A costly experimental treatment for terminally ill kidney cancer patients is being offered at reduced rates by Hoag Memorial Hospital Presbyterian as part of a national clinical trial of 120 patients, the Newport Beach hospital announced Tuesday.
Pacific Coast Biotherapeutics, the medical laboratory that will conduct the trial with Hoag, said it will pay the $19,400 cost of special immunotherapy for patients who qualify for the study. The other costs, largely hospital and clinical charges estimated at $25,000 each, must still be borne by patients and their insurance companies, Hoag officials said.
Pacific Coast received approval from the Federal Drug Administration in May to begin using the experimental treatment, called "LAK-cell therapy," on patients with melanoma, a severe form of skin cancer, and on renal cell carcinoma patients, those whose cancer has spread beyond the kidney. Both are considered fatal and virtually untreatable by conventional means.
LAK-cell therapy, which in other trials has shown a higher success rate than conventional treatments, stimulates the body's own cancer-fighting defenses and artificially intensifies them, according to Dr. Neil Barth, medical director of Hoag's oncology program and of Pacific Coast Biotherapeutics.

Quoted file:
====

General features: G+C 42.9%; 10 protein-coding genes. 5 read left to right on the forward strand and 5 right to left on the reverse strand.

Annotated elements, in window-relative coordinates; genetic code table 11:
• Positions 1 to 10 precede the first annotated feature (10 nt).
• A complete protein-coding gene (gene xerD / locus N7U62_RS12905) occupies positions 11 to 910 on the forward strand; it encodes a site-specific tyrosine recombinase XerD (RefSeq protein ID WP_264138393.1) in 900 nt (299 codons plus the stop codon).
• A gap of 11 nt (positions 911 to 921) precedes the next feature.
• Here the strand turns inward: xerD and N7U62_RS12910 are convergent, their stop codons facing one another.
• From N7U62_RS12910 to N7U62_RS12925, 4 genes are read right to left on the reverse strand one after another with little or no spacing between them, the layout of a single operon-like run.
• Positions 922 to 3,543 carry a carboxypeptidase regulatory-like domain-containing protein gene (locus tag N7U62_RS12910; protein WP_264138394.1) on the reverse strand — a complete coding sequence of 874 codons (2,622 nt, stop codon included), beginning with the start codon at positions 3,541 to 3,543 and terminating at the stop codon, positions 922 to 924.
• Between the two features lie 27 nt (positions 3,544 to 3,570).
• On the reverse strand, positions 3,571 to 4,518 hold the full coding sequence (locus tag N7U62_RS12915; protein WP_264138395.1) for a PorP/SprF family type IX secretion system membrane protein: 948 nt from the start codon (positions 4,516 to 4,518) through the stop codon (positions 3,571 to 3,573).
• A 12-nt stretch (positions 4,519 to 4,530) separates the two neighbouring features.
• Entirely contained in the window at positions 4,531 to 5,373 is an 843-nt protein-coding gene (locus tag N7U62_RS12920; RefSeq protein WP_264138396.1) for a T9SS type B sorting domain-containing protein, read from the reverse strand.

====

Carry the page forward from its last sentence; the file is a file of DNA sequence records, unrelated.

So far, two kidney cancer patients at Hoag have undergone the therapy for a separate study, patient coordinator Joyce Roberts said. One of the patients has gone into complete remission. The other has been "stabilized," she added.
Dr. Steven Armentrout, chief oncologist at UC Irvine's medical school, said cancer specialists believe LAK-cell therapy is a "legitimate treatment" that has proved effective in certain cases of renal cell carcinoma.
Armentrout cautioned, however, that the treatment will still need years of perfecting. Side effects have included death, mental confusion, comas, respiratory distress, severe fluid retention, low blood pressure and other problems, he said.
"In renal cell carcinoma, it is . . . the best therapy that is available," he said, but he added that there is as yet "no clear evidence (that the treatment) increases survival."
Treatment involves injecting patients with an artificially produced form of interleukin-2, a natural substance in many mammals' immune systems. In response, the body sends its natural "killer cells" into the bloodstream.
The cells are then filtered from a patient's blood stream, cultured and "activated," Barth said, meaning they are the so-called Lymphokine-Activated Killer-Cells, or LAK cells. They are injected back into the patient along with more interleukin-2.
Barth said studies have shown the therapy to have a "30% to 50% response rate," which includes tumors that have gone into complete or partial remission.
As part of the new trial, about 30 patients would be treated at Hoag. The remaining 90 would be treated at the Scripps Clinic and Research Foundation in La Jolla, and at two medical centers in Tennessee.